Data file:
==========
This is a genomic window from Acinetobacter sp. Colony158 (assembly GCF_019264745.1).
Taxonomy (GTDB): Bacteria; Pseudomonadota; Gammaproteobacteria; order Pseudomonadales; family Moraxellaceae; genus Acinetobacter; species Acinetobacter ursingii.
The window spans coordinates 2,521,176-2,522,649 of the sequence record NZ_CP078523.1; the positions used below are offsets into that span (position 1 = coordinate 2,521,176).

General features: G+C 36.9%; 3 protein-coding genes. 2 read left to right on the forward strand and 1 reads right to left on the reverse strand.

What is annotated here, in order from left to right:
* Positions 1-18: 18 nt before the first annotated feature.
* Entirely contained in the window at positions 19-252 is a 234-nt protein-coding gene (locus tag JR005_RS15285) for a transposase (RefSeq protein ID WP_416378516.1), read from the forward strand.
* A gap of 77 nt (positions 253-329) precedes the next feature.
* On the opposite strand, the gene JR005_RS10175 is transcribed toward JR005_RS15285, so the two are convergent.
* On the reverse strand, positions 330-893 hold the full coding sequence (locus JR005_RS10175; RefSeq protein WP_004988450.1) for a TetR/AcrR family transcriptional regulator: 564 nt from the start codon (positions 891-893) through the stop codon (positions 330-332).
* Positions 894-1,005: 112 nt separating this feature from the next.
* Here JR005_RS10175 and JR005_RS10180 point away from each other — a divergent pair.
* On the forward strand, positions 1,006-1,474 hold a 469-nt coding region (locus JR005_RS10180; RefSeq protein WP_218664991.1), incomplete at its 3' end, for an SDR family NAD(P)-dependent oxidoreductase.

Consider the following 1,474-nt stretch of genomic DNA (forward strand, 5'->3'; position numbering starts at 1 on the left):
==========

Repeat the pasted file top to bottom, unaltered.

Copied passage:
This is a genomic window from Acinetobacter sp. Colony158 (assembly GCF_019264745.1).
Taxonomy (GTDB): Bacteria; Pseudomonadota; Gammaproteobacteria; order Pseudomonadales; family Moraxellaceae; genus Acinetobacter; species Acinetobacter ursingii.
The window spans coordinates 2,521,176-2,522,649 of the sequence record NZ_CP078523.1; the positions used below are offsets into that span (position 1 = coordinate 2,521,176).

General features: G+C 36.9%; 3 protein-coding genes. 2 read left to right on the forward strand and 1 reads right to left on the reverse strand.

What is annotated here, in order from left to right:
* Positions 1-18: 18 nt before the first annotated feature.
* Entirely contained in the window at positions 19-252 is a 234-nt protein-coding gene (locus tag JR005_RS15285) for a transposase (RefSeq protein ID WP_416378516.1), read from the forward strand.
* A gap of 77 nt (positions 253-329) precedes the next feature.
* On the opposite strand, the gene JR005_RS10175 is transcribed toward JR005_RS15285, so the two are convergent.
* On the reverse strand, positions 330-893 hold the full coding sequence (locus JR005_RS10175; RefSeq protein WP_004988450.1) for a TetR/AcrR family transcriptional regulator: 564 nt from the start codon (positions 891-893) through the stop codon (positions 330-332).
* Positions 894-1,005: 112 nt separating this feature from the next.
* Here JR005_RS10175 and JR005_RS10180 point away from each other — a divergent pair.
* On the forward strand, positions 1,006-1,474 hold a 469-nt coding region (locus JR005_RS10180; RefSeq protein WP_218664991.1), incomplete at its 3' end, for an SDR family NAD(P)-dependent oxidoreductase.

Consider the following 1,474-nt stretch of genomic DNA (forward strand, 5'->3'; position numbering starts at 1 on the left):